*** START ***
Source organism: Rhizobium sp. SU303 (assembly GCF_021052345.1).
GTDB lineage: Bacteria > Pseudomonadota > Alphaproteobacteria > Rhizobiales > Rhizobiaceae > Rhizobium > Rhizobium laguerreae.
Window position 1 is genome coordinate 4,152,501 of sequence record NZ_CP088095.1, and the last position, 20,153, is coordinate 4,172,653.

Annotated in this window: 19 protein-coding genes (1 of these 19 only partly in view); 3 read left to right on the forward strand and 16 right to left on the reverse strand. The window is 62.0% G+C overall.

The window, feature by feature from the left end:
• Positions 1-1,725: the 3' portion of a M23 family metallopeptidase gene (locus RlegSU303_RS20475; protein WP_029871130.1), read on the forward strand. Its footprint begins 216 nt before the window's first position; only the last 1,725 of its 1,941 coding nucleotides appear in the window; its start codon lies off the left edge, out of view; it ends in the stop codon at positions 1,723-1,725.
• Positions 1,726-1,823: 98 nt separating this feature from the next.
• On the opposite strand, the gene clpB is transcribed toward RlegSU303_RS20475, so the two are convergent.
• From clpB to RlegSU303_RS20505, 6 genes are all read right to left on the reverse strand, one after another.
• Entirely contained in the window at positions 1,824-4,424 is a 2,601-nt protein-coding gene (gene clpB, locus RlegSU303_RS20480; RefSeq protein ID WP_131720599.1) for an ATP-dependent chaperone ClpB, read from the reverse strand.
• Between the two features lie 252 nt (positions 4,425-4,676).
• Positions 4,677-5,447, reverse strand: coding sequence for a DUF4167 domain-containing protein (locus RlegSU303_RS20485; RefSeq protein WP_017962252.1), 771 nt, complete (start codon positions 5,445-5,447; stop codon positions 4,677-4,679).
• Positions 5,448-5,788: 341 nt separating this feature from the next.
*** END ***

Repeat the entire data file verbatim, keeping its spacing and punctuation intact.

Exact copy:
Source organism: Rhizobium sp. SU303 (assembly GCF_021052345.1).
GTDB lineage: Bacteria > Pseudomonadota > Alphaproteobacteria > Rhizobiales > Rhizobiaceae > Rhizobium > Rhizobium laguerreae.
Window position 1 is genome coordinate 4,152,501 of sequence record NZ_CP088095.1, and the last position, 20,153, is coordinate 4,172,653.

Annotated in this window: 19 protein-coding genes (1 of these 19 only partly in view); 3 read left to right on the forward strand and 16 right to left on the reverse strand. The window is 62.0% G+C overall.

The window, feature by feature from the left end:
• Positions 1-1,725: the 3' portion of a M23 family metallopeptidase gene (locus RlegSU303_RS20475; protein WP_029871130.1), read on the forward strand. Its footprint begins 216 nt before the window's first position; only the last 1,725 of its 1,941 coding nucleotides appear in the window; its start codon lies off the left edge, out of view; it ends in the stop codon at positions 1,723-1,725.
• Positions 1,726-1,823: 98 nt separating this feature from the next.
• On the opposite strand, the gene clpB is transcribed toward RlegSU303_RS20475, so the two are convergent.
• From clpB to RlegSU303_RS20505, 6 genes are all read right to left on the reverse strand, one after another.
• Entirely contained in the window at positions 1,824-4,424 is a 2,601-nt protein-coding gene (gene clpB, locus RlegSU303_RS20480; RefSeq protein ID WP_131720599.1) for an ATP-dependent chaperone ClpB, read from the reverse strand.
• Between the two features lie 252 nt (positions 4,425-4,676).
• Positions 4,677-5,447, reverse strand: coding sequence for a DUF4167 domain-containing protein (locus RlegSU303_RS20485; RefSeq protein WP_017962252.1), 771 nt, complete (start codon positions 5,445-5,447; stop codon positions 4,677-4,679).
• Positions 5,448-5,788: 341 nt separating this feature from the next.